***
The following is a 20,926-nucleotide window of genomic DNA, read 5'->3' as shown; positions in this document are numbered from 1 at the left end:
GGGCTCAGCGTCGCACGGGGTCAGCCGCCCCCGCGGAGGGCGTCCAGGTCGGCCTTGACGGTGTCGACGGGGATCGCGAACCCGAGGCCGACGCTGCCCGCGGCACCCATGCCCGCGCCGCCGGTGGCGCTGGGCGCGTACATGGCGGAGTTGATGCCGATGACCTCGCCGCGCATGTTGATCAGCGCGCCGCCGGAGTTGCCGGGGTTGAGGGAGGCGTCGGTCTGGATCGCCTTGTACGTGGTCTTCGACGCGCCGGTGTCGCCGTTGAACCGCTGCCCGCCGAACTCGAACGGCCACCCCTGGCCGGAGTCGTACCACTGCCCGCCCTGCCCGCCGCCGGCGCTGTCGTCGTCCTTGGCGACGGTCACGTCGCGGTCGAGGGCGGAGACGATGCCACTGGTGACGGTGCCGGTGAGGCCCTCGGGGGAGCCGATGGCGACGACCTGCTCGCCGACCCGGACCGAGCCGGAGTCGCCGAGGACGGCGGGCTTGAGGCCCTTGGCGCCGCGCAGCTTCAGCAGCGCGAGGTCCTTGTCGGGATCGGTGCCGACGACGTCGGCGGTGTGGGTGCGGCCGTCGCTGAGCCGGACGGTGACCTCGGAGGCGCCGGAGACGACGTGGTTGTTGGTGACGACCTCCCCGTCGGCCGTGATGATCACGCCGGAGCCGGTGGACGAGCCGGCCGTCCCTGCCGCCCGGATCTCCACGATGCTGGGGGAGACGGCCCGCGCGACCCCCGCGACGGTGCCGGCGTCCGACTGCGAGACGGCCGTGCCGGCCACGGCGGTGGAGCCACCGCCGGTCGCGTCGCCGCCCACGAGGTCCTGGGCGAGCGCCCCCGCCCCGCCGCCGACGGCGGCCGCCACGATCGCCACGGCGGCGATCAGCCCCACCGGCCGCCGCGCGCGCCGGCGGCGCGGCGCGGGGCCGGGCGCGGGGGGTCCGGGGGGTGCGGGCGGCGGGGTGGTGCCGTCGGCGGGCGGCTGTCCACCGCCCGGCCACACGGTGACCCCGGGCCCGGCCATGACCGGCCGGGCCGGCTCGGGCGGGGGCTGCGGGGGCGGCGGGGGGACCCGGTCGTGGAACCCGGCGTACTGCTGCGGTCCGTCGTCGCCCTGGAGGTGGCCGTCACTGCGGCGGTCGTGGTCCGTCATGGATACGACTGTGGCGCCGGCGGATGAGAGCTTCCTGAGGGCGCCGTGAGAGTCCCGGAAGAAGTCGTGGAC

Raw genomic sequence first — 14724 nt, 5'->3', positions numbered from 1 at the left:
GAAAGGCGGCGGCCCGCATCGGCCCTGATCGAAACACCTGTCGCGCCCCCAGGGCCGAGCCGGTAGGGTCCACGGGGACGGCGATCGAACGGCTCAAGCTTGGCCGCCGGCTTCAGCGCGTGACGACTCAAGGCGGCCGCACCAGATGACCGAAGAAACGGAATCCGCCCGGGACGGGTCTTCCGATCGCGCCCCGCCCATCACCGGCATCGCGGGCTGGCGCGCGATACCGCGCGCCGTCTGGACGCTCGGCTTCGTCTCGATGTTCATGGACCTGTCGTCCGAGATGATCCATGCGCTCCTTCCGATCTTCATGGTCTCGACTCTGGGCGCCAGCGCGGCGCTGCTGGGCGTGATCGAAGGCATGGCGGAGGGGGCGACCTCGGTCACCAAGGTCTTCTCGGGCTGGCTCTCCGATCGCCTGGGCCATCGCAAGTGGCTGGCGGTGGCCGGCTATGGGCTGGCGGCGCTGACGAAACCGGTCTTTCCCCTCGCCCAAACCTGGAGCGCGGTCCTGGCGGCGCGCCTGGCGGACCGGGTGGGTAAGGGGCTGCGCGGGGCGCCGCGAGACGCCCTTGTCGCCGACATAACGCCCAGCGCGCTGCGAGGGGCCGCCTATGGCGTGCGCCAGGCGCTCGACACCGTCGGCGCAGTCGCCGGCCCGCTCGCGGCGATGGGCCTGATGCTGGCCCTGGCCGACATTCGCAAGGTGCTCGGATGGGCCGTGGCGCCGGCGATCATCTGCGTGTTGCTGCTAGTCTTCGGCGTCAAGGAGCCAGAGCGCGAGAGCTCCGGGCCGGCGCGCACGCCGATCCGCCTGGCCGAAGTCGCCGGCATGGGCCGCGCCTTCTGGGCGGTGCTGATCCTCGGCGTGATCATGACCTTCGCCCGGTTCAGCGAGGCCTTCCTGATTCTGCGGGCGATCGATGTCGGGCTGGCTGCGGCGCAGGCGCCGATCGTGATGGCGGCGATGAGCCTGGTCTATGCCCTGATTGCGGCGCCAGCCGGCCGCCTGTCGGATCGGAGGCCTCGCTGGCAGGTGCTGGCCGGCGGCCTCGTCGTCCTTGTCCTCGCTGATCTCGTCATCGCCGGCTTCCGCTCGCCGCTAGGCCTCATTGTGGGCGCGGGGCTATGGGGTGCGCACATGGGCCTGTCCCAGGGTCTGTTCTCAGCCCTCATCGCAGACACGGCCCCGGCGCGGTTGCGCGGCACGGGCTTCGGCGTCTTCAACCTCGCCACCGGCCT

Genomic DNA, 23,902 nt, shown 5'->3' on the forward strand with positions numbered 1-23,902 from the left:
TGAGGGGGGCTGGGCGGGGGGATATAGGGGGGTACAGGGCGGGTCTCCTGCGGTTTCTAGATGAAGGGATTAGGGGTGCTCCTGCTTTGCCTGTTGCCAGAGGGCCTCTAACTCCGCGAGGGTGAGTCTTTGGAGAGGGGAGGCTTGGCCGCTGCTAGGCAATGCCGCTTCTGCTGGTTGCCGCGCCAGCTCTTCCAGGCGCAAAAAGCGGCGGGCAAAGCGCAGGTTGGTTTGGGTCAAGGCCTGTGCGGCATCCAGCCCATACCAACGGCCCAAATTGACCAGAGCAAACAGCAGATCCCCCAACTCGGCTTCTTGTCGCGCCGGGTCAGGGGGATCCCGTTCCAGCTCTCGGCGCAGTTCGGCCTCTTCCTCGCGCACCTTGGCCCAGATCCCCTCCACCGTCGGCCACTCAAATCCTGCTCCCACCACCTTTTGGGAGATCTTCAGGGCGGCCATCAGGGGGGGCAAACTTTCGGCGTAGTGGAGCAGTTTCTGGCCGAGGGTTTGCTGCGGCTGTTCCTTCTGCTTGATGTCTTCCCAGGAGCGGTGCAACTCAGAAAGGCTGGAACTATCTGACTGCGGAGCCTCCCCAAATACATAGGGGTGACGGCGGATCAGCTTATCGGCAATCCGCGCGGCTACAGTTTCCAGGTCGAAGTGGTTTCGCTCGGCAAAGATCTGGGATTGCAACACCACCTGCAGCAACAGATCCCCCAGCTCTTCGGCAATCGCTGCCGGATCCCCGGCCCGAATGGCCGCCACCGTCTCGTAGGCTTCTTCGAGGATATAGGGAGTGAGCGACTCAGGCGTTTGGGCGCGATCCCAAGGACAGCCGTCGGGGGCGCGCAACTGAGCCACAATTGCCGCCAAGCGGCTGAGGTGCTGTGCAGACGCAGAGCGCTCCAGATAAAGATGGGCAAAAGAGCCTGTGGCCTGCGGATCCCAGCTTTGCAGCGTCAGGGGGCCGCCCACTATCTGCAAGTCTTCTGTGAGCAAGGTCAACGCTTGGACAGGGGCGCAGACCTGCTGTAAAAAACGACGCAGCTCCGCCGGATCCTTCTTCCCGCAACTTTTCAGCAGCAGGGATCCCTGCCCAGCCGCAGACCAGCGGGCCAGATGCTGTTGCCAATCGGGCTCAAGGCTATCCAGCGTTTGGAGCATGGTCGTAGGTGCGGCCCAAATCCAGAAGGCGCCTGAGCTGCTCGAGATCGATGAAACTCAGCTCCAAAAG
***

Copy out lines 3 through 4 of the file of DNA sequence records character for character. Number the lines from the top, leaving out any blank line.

Raw genomic sequence first — 14724 nt, 5'->3', positions numbered from 1 at the left:
GAAAGGCGGCGGCCCGCATCGGCCCTGATCGAAACACCTGTCGCGCCCCCAGGGCCGAGCCGGTAGGGTCCACGGGGACGGCGATCGAACGGCTCAAGCTTGGCCGCCGGCTTCAGCGCGTGACGACTCAAGGCGGCCGCACCAGATGACCGAAGAAACGGAATCCGCCCGGGACGGGTCTTCCGATCGCGCCCCGCCCATCACCGGCATCGCGGGCTGGCGCGCGATACCGCGCGCCGTCTGGACGCTCGGCTTCGTCTCGATGTTCATGGACCTGTCGTCCGAGATGATCCATGCGCTCCTTCCGATCTTCATGGTCTCGACTCTGGGCGCCAGCGCGGCGCTGCTGGGCGTGATCGAAGGCATGGCGGAGGGGGCGACCTCGGTCACCAAGGTCTTCTCGGGCTGGCTCTCCGATCGCCTGGGCCATCGCAAGTGGCTGGCGGTGGCCGGCTATGGGCTGGCGGCGCTGACGAAACCGGTCTTTCCCCTCGCCCAAACCTGGAGCGCGGTCCTGGCGGCGCGCCTGGCGGACCGGGTGGGTAAGGGGCTGCGCGGGGCGCCGCGAGACGCCCTTGTCGCCGACATAACGCCCAGCGCGCTGCGAGGGGCCGCCTATGGCGTGCGCCAGGCGCTCGACACCGTCGGCGCAGTCGCCGGCCCGCTCGCGGCGATGGGCCTGATGCTGGCCCTGGCCGACATTCGCAAGGTGCTCGGATGGGCCGTGGCGCCGGCGATCATCTGCGTGTTGCTGCTAGTCTTCGGCGTCAAGGAGCCAGAGCGCGAGAGCTCCGGGCCGGCGCGCACGCCGATCCGCCTGGCCGAAGTCGCCGGCATGGGCCGCGCCTTCTGGGCGGTGCTGATCCTCGGCGTGATCATGACCTTCGCCCGGTTCAGCGAGGCCTTCCTGATTCTGCGGGCGATCGATGTCGGGCTGGCTGCGGCGCAGGCGCCGATCGTGATGGCGGCGATGAGCCTGGTCTATGCCCTGATTGCGGCGCCAGCCGGCCGCCTGTCGGATCGGAGGCCTCGCTGGCAGGTGCTGGCCGGCGGCCTCGTCGTCCTTGTCCTCGCTGATCTCGTCATCGCCGGCTTCCGCTCGCCGCTAGGCCTCATTGTGGGCGCGGGGCTATGGGGTGCGCACATGGGCCTGTCCCAGGGTCTGTTCTCAGCCCTCATCGCAGACACGGCCCCGGCGCGGTTGCGCGGCACGGGCTTCGGCGTCTTCAACCTCGCCACCGGCCT